German Health Minister, Daniel Bahr said there is evidence suggesting that the worst phase of the E. coli outbreak has passed.
Still, he insisted that it is too early to celebrate.
“There are some arguments suggesting that the worst has passed”, Bahr said.
Also, the Ribert Koch Institute, responsible for control and prevention of diseases in Germany, announced that the number of new cases has declined, but said that it is not clear whether this trend will continue.
Meanwhile, WHO director for communicable diseases, Guenael Rodier, warned that if the source of the epidemic would not be found soon, there will never be discovered.
He added that Germany’s investigation is “chaotic” and that the resolution “is not an impossible task.
Those who want to join the fight against E. coli might consider some
of the online MPH degrees available at accredited universities.
So far, the E. coli outbreak has killed 24 people and caused illness of about 2.400. Hundreds of people have developed kidney complications.
EU health commissioner, John Dalli, said Tuesday that an outbreak of E. coli remains limited geographically and there is no reason to take action at European level.
He also accused Germany of premature conclusions – which are inaccurate – related to the source of the epidemic. Information must be scientifically safe before being announced, he said.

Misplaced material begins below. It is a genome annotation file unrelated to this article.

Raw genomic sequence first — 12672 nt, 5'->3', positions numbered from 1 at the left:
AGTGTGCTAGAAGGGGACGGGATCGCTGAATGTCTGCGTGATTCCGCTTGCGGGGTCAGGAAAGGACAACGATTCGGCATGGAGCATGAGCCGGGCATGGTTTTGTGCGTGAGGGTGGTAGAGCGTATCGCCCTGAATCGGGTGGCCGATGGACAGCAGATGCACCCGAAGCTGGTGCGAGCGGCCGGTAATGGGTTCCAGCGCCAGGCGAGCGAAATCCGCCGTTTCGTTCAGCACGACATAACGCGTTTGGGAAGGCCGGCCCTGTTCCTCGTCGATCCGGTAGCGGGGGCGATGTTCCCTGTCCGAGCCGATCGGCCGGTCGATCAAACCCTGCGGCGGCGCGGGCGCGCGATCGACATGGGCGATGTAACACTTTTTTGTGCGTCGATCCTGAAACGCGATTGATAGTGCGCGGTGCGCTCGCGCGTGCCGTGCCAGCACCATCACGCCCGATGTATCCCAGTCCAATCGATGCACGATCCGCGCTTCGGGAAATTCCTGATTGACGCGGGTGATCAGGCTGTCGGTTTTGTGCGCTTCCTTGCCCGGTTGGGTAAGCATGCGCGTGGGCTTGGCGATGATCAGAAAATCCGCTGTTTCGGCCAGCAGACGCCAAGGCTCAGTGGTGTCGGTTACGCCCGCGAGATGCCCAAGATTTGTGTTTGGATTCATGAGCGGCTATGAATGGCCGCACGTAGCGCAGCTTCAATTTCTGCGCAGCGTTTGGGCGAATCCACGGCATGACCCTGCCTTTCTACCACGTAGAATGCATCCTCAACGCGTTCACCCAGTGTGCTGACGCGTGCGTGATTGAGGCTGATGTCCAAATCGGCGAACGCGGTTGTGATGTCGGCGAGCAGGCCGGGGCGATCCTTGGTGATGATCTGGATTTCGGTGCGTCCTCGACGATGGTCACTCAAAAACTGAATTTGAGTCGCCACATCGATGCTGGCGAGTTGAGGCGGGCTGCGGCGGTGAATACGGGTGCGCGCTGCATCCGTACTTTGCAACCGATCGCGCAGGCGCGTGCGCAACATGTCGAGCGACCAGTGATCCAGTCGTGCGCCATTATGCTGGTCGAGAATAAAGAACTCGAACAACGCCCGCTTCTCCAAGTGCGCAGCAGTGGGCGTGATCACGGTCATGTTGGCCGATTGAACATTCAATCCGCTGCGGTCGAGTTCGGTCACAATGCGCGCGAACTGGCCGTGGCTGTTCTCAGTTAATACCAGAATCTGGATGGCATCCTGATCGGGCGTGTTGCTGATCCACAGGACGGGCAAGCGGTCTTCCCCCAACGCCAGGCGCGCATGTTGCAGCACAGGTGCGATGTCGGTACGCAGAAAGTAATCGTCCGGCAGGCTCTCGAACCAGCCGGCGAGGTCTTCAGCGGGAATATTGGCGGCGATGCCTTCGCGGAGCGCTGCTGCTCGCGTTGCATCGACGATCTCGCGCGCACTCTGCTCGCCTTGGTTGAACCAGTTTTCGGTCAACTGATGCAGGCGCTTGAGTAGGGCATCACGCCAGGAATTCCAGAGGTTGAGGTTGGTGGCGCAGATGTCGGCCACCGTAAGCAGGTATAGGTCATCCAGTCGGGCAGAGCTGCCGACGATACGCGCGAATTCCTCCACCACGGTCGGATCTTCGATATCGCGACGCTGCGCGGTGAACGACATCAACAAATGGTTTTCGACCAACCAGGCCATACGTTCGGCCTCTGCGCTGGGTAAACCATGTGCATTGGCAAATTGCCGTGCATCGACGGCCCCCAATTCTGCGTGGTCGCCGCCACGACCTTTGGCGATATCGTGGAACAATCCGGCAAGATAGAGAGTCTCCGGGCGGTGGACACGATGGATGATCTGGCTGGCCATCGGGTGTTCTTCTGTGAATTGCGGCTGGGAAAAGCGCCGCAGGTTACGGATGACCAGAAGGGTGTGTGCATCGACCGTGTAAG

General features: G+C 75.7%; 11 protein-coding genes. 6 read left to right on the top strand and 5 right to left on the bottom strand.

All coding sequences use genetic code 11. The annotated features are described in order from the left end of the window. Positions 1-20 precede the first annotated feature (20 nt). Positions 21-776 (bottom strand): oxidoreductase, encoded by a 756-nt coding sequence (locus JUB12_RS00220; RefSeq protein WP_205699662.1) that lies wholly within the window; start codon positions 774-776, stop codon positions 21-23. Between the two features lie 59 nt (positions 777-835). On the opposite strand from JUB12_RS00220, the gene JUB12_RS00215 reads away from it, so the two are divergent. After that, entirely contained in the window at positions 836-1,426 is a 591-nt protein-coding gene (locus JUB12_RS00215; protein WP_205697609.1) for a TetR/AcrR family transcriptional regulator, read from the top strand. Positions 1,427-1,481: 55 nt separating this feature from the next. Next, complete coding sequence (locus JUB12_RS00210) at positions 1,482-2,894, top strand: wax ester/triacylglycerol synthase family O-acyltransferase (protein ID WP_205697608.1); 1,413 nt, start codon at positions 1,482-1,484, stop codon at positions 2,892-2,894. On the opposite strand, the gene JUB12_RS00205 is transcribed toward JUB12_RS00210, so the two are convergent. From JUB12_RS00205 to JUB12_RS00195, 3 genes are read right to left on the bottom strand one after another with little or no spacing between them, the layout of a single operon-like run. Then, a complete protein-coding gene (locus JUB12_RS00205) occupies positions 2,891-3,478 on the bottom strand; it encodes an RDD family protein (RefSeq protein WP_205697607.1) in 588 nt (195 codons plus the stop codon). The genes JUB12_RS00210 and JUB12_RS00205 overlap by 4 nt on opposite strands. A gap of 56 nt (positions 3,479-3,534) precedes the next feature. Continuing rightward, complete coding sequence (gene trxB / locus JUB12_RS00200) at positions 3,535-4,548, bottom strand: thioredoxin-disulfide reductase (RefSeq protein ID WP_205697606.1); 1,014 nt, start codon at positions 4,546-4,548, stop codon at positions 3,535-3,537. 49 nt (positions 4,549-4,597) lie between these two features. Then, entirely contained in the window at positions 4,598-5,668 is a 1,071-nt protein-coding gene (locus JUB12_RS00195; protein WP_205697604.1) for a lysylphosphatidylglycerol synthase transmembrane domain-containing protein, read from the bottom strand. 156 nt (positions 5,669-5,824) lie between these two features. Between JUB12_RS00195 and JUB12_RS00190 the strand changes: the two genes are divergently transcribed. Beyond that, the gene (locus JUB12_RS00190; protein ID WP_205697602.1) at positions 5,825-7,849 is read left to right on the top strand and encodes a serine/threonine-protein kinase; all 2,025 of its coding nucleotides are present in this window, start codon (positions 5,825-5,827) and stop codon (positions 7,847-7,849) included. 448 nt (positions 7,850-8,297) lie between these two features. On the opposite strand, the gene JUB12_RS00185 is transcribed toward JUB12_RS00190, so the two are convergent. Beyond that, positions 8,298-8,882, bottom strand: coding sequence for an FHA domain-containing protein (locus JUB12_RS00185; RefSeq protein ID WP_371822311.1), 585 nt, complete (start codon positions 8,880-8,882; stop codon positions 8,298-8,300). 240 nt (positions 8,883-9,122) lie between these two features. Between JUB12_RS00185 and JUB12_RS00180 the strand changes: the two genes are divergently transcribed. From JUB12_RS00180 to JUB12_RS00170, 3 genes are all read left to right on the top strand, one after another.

Minister of Agriculture of Lower Saxony, Gert Lindemann, said this weekend that there is a clear chain that proves that a greenhouse to the south of Hamburg, in Uelzen, is the source of escheria coli infection.
After this declaration, the greenhouse has been closed.
This greenhouse was growing a variety of seeds for sprouts, imported from various countries.
We are talking about adzuki seeds, alfalfa, broccoli, peas, lentils and mung beans, all grown for their seeds to be eaten in salads.
Seeds are planted in large seedbeds and it is unclear how the escheria coli bacteria got there.
Two employees of the company – whose name was not released – have developed severe symptoms of diarrhea. one case was due to E. coli bacteria.
But initial testing made in a laboratory from Germany has proven that germinated seeds are not responsible for the E. coli outbreak, officials announced Monday. The announcement was made after testing 23 of the 40 samples.
Previously, Germany had blamed Spain for the escheria coli epidemy. They said the bacteria traveled using imported bio cucumbers, however, this conclusion was also proved wrong.
The crisis has affected vegetable growers across Europe and led to the collapse of this market.
In these circumstances, the EU budget compensation for producers of cucumbers, tomatoes and lettuce is estimated at 180 million euros.
Make sure you read our previous articles for the escheria coli bacteria: escheria coli: 7 tips so you’ll never get sick
Incoming search terms: